I'm using a new tracking technique to expose the secrets of rig…
Inventing a new tracking method
Because it’s quite shallow in the estuary I can tie a small, temporary float to a shark using nylon cord. The float stays on the surface and is easily towed along by the rig shark.
Inside the float is a device I developed with Peter De Joux at NIWA. It transmits GPS data to a mesh network of routers, and a computer collects the shark locations instantly.
The trackers constantly transmit their position - this lets me build a detailed map of real-time shark locations and because the information is accurate I can tell what habitat the shark is in and what they are probably feeding on.
Our new tracking system is a lot more accurate than the standard systems of tracking bottom-dwelling sharks for long periods. Instead of identifying an area hundreds of metres across our system is accurate to around 10 meters.
When a shark is about to leave the harbour I get an email from the system and go out to remove the tracker. The nylon is thin enough to break if it gets snagged. I even get an alert when the rechargeable batteries in the tracker are running low so I can replace them.
A shark tracking maps tells a story
Now I can see where the sharks are at what time and date I can start to answer questions about their behavioural patterns:
- How do rig sharks behave at night compared to day?
- How do rig sharks behave at high tide compared to low tide?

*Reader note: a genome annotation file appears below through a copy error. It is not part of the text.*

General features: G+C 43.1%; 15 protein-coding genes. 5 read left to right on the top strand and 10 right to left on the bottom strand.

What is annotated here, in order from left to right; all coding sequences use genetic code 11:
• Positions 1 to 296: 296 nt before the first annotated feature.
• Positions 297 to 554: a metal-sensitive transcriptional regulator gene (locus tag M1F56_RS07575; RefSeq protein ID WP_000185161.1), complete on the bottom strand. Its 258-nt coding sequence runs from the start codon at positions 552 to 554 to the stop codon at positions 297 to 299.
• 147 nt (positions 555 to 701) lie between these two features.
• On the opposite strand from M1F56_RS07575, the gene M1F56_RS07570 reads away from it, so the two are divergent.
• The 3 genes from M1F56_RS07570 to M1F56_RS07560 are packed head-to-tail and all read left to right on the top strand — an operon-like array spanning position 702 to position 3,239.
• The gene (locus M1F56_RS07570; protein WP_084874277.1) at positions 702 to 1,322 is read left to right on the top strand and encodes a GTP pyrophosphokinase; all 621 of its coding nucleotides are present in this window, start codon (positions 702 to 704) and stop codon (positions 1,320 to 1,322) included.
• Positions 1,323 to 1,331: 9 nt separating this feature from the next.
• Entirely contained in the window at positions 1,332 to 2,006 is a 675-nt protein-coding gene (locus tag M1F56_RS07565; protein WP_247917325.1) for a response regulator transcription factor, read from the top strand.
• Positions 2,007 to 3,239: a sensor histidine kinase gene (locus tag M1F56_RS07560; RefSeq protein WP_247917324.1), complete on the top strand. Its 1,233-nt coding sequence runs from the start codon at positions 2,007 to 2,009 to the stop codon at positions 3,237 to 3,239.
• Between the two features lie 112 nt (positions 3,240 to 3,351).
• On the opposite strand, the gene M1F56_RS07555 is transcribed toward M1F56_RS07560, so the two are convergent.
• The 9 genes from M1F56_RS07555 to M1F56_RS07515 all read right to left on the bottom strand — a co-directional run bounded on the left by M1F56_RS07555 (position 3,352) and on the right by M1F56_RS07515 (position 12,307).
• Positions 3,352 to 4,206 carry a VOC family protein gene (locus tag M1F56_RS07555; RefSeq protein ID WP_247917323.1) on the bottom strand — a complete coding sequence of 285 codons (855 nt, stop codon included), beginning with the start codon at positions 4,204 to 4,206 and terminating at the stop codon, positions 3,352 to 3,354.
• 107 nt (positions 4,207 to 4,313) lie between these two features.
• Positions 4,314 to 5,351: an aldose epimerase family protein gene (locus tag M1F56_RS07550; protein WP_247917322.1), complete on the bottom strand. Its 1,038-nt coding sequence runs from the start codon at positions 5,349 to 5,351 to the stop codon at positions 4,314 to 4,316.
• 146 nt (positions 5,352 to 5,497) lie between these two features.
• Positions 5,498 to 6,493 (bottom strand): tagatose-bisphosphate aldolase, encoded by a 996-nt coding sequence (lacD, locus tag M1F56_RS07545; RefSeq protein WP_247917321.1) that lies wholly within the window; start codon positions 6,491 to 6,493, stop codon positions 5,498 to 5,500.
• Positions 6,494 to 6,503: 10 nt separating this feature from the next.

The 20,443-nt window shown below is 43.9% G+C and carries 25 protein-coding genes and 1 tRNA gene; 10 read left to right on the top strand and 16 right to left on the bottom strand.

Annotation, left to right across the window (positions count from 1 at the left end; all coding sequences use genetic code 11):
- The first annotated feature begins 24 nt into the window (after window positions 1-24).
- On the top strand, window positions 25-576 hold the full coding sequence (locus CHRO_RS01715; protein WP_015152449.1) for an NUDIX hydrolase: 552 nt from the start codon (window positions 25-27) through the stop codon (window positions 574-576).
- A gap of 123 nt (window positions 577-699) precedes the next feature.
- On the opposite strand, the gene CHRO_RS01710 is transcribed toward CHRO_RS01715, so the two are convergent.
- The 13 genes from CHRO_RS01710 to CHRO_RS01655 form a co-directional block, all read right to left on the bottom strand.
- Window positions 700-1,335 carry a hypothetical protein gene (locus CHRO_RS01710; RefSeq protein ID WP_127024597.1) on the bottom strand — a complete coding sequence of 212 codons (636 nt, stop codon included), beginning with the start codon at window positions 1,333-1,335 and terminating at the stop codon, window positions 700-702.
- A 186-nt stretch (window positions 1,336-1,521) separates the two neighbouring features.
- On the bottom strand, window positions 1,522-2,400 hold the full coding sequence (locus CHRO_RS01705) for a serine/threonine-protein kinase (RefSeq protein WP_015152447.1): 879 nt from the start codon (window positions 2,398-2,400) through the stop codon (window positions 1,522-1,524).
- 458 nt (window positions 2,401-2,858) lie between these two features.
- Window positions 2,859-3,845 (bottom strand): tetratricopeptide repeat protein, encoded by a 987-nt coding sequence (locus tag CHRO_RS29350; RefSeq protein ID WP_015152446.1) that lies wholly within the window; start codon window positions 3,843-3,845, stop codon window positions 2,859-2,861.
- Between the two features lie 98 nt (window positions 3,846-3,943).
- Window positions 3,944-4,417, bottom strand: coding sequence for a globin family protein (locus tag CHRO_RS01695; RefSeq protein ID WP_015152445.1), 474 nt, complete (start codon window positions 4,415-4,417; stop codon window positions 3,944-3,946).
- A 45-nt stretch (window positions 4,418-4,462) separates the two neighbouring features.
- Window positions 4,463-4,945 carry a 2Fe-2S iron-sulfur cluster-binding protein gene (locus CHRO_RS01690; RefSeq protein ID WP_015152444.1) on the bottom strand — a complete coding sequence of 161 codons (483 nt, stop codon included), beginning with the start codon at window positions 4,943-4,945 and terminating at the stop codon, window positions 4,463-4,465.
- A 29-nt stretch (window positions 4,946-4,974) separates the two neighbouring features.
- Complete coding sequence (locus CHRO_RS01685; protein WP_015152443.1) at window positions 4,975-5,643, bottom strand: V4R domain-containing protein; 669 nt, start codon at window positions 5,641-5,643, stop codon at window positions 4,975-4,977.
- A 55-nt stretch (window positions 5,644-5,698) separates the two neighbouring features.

- What do rig sharks choose to feed on and when?
- Where and when do rig sharks mate?
- Do weather events and land water run-off affect rig behaviour?
As the data comes in I hope to identify rig shark behaviour so far unknown to science. This will help us understand them better and can be useful in many ways, and it will likely assist other studies that can utilise the findings and methods.
Results so far
It’s early in my research but I’ve already found some surprising results - and I’ve got more questions than I started with! It’s very exciting.
- As part of my PhD I also tag each rig shark with a small identification number so that when a shark is found, anywhere around New Zealand, the person who fished or found it can report the ID number. This adds to a bank of tracking data which helps scientists understand rig behaviour and estimate population numbers.
- Later in my research I plan to monitor the way rig move their bodies as they feed, mate and travel using Inertial Measurement Units (IMUs). This could allow me to form a more detailed picture of rig behaviour beyond their location.
- Rig belong to a group of sharks (elasmobranchs) with electric sense, meaning they can detect very small changes in electric fields. I will use a transplant and monitor technique to test if rig sharks use the earth’s magnetic fields to navigate, as some other elasmobranches do.